The Next New Normal
This process is what our business partners like InStyu share in common with us at Community Technologies and what we strive for among our healthcare partners we serve through our shared technologies for their quality of care of their patients and communities.
“We were very fortunate to partner with Community Technologies to help us connect with hospitals such as Nor-Lea to pilot TeleSim,” said Demeter. “The pilot was such a success and the simulations so effective that the COVID-19 simulations and the TeleSim format have been added to InSytu’s services.” She continued, “Helping Nor-Lea test and refine their processes to safely care for COVID-19 patients while keeping their own team safe was incredibly rewarding for our team. With Nor-Lea’s feedback, we added several improvements to our TeleSim program, including providing an enhanced AV kit and identifying an onsite coordinator to manage the participants and flow of the sim.”
Another Community Technologies partner, Grande Ronde Hospital in LaGrande, Oregon, also participated in the pilot program to help better prepare for the birth of their smallest patients during the global fight against the coronavirus. To better handle emergencies among pregnant moms and their soon-to-be newborn infants, its obstetric and surgical teams welcomed the opportunity to prepare high-level respiratory containment through an InSytu simulation.
The highly contagious nature of COVID-19 adds complexity to cesarean-section deliveries and requires screening, identiﬁcation, isolation, and infection prevention at every step of the way. Obstetrics and Surgical Nurse Managers Jenny Gonzalez and Michelle Sandoval engaged caregivers across disciplines to explore their care processes and improve safety for caregivers and patients, big and small, across their community.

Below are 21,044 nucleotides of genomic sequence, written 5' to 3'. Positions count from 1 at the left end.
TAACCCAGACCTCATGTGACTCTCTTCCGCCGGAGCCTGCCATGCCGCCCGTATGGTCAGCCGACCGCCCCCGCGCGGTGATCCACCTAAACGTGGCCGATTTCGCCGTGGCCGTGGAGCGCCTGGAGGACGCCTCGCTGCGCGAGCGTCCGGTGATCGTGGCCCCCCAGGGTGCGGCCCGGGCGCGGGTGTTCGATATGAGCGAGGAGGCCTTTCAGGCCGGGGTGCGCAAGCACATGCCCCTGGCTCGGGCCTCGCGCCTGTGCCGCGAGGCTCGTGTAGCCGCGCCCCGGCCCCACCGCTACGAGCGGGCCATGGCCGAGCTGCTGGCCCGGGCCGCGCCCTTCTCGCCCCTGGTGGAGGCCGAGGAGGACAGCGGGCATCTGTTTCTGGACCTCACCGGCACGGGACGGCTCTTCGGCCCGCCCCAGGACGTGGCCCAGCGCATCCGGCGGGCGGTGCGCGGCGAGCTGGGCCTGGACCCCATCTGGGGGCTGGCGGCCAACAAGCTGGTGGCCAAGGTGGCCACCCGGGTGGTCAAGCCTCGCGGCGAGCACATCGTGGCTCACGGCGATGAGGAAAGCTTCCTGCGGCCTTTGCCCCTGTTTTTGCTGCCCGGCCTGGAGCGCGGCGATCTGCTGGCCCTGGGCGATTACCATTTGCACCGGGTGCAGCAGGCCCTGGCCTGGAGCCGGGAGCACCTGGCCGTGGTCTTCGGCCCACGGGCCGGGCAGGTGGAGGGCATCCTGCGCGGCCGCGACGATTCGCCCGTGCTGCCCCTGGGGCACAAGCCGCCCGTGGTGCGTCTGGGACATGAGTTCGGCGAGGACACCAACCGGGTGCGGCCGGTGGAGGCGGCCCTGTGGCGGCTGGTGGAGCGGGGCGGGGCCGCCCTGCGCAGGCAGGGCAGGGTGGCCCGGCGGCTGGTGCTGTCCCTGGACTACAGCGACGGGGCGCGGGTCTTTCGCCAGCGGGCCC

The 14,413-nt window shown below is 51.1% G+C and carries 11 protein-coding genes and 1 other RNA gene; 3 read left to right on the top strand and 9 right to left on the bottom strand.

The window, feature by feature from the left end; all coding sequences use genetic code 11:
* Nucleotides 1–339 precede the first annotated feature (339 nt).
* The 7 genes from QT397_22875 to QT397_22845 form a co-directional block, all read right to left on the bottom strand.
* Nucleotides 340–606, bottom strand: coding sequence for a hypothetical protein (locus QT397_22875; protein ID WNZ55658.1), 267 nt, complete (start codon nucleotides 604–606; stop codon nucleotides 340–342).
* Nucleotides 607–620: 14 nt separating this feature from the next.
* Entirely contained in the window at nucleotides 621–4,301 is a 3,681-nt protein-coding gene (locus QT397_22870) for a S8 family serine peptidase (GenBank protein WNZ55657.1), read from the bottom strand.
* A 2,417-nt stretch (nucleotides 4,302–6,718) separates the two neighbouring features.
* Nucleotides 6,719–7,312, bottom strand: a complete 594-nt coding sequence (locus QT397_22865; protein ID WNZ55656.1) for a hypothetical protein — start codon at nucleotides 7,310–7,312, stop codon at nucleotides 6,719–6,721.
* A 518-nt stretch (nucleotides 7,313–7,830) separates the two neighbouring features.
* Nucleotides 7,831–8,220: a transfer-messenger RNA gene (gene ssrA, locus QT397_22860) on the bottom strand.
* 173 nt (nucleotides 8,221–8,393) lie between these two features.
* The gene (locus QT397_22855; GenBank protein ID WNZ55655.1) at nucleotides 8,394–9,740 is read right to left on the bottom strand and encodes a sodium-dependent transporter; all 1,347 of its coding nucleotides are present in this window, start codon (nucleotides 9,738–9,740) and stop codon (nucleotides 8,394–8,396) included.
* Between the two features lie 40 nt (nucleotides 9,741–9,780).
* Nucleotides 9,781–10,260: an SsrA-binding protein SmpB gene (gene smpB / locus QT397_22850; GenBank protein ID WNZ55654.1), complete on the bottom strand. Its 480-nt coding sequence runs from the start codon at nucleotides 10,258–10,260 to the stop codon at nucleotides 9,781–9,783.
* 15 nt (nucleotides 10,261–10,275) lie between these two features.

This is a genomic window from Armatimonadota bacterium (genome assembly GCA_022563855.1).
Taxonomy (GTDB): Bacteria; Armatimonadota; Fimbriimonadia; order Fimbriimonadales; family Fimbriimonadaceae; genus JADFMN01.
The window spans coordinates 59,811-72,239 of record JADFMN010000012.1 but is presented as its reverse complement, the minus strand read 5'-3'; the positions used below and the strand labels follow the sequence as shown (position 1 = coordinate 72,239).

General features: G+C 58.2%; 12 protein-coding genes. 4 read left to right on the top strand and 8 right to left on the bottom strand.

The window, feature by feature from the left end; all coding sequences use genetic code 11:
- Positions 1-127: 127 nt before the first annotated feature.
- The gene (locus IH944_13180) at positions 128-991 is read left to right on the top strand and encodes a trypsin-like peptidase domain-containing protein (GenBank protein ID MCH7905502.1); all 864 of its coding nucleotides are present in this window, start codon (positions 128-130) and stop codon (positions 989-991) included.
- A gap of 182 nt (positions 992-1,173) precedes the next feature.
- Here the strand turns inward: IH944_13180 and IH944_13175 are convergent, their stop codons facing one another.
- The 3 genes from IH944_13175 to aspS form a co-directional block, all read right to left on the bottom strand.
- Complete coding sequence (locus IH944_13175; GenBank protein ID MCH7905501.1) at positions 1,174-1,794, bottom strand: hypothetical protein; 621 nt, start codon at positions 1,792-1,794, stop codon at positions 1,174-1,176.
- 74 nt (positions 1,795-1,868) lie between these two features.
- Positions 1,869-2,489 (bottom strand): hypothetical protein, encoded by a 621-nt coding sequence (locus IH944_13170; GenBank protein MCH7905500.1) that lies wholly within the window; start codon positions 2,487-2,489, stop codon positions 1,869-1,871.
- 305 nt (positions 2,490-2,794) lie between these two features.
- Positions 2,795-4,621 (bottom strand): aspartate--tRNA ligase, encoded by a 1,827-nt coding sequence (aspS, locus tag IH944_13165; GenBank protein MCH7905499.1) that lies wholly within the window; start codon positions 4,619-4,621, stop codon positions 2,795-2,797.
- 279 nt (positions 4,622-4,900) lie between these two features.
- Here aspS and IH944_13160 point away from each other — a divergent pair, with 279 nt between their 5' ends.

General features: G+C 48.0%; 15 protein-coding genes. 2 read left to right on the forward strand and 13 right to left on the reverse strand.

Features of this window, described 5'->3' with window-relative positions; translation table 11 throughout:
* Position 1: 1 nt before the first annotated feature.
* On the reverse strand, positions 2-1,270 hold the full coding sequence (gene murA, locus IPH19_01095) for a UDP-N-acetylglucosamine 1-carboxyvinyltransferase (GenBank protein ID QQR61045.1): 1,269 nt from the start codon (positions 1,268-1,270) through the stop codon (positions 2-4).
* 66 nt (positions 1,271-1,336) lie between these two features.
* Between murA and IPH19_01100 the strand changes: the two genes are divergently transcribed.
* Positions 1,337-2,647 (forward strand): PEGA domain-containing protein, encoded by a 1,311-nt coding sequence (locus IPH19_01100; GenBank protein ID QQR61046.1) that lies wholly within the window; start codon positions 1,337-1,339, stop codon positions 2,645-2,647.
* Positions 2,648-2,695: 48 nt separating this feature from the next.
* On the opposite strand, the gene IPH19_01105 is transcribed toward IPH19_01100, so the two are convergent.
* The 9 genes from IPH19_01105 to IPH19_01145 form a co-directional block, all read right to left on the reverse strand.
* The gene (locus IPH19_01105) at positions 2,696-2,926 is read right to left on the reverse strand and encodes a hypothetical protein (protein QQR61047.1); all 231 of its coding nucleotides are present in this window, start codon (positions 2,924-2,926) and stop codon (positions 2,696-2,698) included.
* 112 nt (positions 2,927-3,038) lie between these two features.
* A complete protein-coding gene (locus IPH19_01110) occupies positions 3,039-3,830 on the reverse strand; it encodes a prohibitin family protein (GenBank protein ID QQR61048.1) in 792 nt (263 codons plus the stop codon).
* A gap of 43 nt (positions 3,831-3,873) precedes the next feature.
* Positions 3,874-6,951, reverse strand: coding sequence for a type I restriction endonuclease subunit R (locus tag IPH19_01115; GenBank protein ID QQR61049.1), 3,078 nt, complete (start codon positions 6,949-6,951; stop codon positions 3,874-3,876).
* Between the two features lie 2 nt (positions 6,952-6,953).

“We realized some of the things we planned earlier weren’t going to work,” said Obstetrics and Surgical Nurse Manager Jenny Gonzalez. “Participating in sim forced us to pause, look at this thing in detail and decide what we were going to do. It has decreased anxiety for so many who just weren’t sure.” Gonzalez continued, “Now that we’ve fine tuned our response to COVID-19 for obstetric emergencies, we can continue to care for moms and babies with conﬁdence.”
Additional Community Technologies participants who participated in the pilot program included Wallowa Memorial Hospital in Enterprise, Oregon; Jefferson Healthcare, Port Townsend, Washington; and Samaritan Healthcare, Moses Lake, Washington.
“The COVID-19 preparedness simulations demonstrate the opportunities to bring best practices and the highest quality of care to our patients, caregivers and communities,” said Steve Girolami, M.D., Executive Director of Medical Informaticists for Community Technologies. “Offering remotely facilitated simulations during this pandemic and deploying so rapidly demonstrates the power of creativity we all can harness during a crisis.”
While the free pilot program ended last May, you may still request InSytu’s clinical tele-simulations for your hospital or clinic. Contact Community Technologies and we will connect you with InSytu.View all News